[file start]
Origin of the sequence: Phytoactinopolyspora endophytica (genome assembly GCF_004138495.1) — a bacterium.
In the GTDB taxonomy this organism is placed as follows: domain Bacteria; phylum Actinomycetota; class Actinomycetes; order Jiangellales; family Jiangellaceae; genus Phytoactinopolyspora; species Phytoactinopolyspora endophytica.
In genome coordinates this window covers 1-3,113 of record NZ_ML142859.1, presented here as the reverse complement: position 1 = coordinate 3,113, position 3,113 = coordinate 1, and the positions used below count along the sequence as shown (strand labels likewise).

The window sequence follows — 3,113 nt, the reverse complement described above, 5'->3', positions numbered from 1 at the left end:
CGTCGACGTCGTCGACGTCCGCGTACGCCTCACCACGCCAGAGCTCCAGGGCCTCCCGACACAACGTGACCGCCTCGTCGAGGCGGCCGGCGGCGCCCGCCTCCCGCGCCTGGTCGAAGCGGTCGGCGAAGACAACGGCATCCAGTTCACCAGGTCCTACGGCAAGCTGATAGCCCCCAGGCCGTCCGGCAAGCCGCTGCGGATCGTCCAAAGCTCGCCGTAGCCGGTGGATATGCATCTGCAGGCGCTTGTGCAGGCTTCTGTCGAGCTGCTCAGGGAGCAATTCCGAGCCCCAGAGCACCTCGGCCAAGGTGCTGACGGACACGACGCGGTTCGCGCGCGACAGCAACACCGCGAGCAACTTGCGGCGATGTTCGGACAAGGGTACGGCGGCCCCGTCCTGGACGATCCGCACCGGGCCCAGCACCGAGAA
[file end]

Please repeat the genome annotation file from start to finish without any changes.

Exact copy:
Origin of the sequence: Phytoactinopolyspora endophytica (genome assembly GCF_004138495.1) — a bacterium.
In the GTDB taxonomy this organism is placed as follows: domain Bacteria; phylum Actinomycetota; class Actinomycetes; order Jiangellales; family Jiangellaceae; genus Phytoactinopolyspora; species Phytoactinopolyspora endophytica.
In genome coordinates this window covers 1-3,113 of record NZ_ML142859.1, presented here as the reverse complement: position 1 = coordinate 3,113, position 3,113 = coordinate 1, and the positions used below count along the sequence as shown (strand labels likewise).

The window sequence follows — 3,113 nt, the reverse complement described above, 5'->3', positions numbered from 1 at the left end:
CGTCGACGTCGTCGACGTCCGCGTACGCCTCACCACGCCAGAGCTCCAGGGCCTCCCGACACAACGTGACCGCCTCGTCGAGGCGGCCGGCGGCGCCCGCCTCCCGCGCCTGGTCGAAGCGGTCGGCGAAGACAACGGCATCCAGTTCACCAGGTCCTACGGCAAGCTGATAGCCCCCAGGCCGTCCGGCAAGCCGCTGCGGATCGTCCAAAGCTCGCCGTAGCCGGTGGATATGCATCTGCAGGCGCTTGTGCAGGCTTCTGTCGAGCTGCTCAGGGAGCAATTCCGAGCCCCAGAGCACCTCGGCCAAGGTGCTGACGGACACGACGCGGTTCGCGCGCGACAGCAACACCGCGAGCAACTTGCGGCGATGTTCGGACAAGGGTACGGCGGCCCCGTCCTGGACGATCCGCACCGGGCCCAGCACCGAGAA